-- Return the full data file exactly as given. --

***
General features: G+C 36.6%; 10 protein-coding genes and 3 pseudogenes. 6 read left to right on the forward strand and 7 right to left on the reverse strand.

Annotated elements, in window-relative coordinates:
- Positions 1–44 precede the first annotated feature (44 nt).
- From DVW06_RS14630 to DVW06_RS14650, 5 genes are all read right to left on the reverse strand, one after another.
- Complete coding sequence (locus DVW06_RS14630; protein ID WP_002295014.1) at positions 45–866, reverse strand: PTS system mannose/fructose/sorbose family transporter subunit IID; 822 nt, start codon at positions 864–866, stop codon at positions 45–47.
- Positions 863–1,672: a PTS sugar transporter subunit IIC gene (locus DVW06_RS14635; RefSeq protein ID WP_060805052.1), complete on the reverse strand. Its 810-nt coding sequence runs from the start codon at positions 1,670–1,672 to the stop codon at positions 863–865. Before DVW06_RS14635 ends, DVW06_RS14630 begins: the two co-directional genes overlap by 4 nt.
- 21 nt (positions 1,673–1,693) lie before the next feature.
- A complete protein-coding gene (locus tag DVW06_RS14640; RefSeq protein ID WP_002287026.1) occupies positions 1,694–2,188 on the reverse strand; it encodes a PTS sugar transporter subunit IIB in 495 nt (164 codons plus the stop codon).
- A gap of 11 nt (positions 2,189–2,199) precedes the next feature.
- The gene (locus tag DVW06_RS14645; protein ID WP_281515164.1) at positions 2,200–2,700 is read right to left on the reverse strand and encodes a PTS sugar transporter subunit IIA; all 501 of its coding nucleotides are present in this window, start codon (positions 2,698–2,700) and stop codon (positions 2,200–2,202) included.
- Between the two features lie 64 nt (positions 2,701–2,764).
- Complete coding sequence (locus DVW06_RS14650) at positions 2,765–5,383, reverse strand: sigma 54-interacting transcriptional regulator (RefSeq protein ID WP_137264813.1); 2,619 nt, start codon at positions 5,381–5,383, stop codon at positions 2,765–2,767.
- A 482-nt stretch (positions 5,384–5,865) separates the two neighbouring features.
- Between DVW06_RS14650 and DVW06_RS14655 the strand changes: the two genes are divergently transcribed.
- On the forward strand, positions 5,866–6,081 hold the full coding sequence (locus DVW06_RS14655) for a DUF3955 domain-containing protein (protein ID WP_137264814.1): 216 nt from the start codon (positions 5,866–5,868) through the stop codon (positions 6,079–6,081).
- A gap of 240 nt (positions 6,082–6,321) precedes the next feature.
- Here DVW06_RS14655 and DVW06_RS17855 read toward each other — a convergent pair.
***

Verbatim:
General features: G+C 36.6%; 10 protein-coding genes and 3 pseudogenes. 6 read left to right on the forward strand and 7 right to left on the reverse strand.

Annotated elements, in window-relative coordinates:
- Positions 1–44 precede the first annotated feature (44 nt).
- From DVW06_RS14630 to DVW06_RS14650, 5 genes are all read right to left on the reverse strand, one after another.
- Complete coding sequence (locus DVW06_RS14630; protein ID WP_002295014.1) at positions 45–866, reverse strand: PTS system mannose/fructose/sorbose family transporter subunit IID; 822 nt, start codon at positions 864–866, stop codon at positions 45–47.
- Positions 863–1,672: a PTS sugar transporter subunit IIC gene (locus DVW06_RS14635; RefSeq protein ID WP_060805052.1), complete on the reverse strand. Its 810-nt coding sequence runs from the start codon at positions 1,670–1,672 to the stop codon at positions 863–865. Before DVW06_RS14635 ends, DVW06_RS14630 begins: the two co-directional genes overlap by 4 nt.
- 21 nt (positions 1,673–1,693) lie before the next feature.
- A complete protein-coding gene (locus tag DVW06_RS14640; RefSeq protein ID WP_002287026.1) occupies positions 1,694–2,188 on the reverse strand; it encodes a PTS sugar transporter subunit IIB in 495 nt (164 codons plus the stop codon).
- A gap of 11 nt (positions 2,189–2,199) precedes the next feature.
- The gene (locus tag DVW06_RS14645; protein ID WP_281515164.1) at positions 2,200–2,700 is read right to left on the reverse strand and encodes a PTS sugar transporter subunit IIA; all 501 of its coding nucleotides are present in this window, start codon (positions 2,698–2,700) and stop codon (positions 2,200–2,202) included.
- Between the two features lie 64 nt (positions 2,701–2,764).
- Complete coding sequence (locus DVW06_RS14650) at positions 2,765–5,383, reverse strand: sigma 54-interacting transcriptional regulator (RefSeq protein ID WP_137264813.1); 2,619 nt, start codon at positions 5,381–5,383, stop codon at positions 2,765–2,767.
- A 482-nt stretch (positions 5,384–5,865) separates the two neighbouring features.
- Between DVW06_RS14650 and DVW06_RS14655 the strand changes: the two genes are divergently transcribed.
- On the forward strand, positions 5,866–6,081 hold the full coding sequence (locus DVW06_RS14655) for a DUF3955 domain-containing protein (protein ID WP_137264814.1): 216 nt from the start codon (positions 5,866–5,868) through the stop codon (positions 6,079–6,081).
- A gap of 240 nt (positions 6,082–6,321) precedes the next feature.
- Here DVW06_RS14655 and DVW06_RS17855 read toward each other — a convergent pair.